Have you tried doing the reverse. Show them the solution and ask them to form a word problem (based on the solution). It would show you how students parse (break down) word problems in their minds.
Start easy for example: x + 2 = 8 form a word problem using slices of pizza. The way the children form sentences will show you the words they use to define a problem.
It would also allow you to reword some problems using words that the children use, since it looks more of a language problem than a math problem.
Don't be strict in the child's sentence construction, the point is you want an insight into their minds of how they form, break down, and express math word problems in their heads. You will probably see word problems looking like conversations instead of properly structured math word problems.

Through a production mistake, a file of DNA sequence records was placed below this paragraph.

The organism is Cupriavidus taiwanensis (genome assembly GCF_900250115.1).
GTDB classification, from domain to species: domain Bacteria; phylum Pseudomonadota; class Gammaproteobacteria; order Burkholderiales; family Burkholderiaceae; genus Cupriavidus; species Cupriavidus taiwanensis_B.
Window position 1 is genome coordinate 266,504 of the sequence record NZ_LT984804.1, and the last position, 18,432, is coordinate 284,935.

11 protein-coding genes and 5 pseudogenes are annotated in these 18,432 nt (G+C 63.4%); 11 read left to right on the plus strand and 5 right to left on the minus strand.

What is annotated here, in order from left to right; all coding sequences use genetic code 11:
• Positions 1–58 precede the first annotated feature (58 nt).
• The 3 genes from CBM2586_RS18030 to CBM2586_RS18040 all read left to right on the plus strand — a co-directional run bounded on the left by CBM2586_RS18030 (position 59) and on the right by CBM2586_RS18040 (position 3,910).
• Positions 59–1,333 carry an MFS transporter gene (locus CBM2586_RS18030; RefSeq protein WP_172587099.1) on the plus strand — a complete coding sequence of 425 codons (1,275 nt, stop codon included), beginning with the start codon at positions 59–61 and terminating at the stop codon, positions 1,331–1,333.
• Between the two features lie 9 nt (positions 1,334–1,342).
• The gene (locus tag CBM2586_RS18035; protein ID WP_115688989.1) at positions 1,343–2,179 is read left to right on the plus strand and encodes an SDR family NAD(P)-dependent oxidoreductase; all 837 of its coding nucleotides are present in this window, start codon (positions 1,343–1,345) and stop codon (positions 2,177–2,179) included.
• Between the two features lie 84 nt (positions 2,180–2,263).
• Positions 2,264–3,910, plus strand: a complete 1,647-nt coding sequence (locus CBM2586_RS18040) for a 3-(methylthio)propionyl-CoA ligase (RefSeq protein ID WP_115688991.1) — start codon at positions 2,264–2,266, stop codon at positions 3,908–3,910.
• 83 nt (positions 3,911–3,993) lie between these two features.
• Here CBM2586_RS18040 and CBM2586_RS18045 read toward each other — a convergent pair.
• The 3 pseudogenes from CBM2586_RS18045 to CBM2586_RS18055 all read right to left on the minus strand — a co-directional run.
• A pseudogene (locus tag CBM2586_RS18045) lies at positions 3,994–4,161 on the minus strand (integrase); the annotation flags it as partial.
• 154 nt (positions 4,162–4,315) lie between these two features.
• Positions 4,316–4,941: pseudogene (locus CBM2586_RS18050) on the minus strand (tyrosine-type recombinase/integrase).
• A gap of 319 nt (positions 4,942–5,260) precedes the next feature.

Once you have a common ground you can later show them what a properly structured word problem looks like - with emphasis on buzzwords as suggested by Andrew Sanfratello - allowing you to compare buzzwords to the words your students use.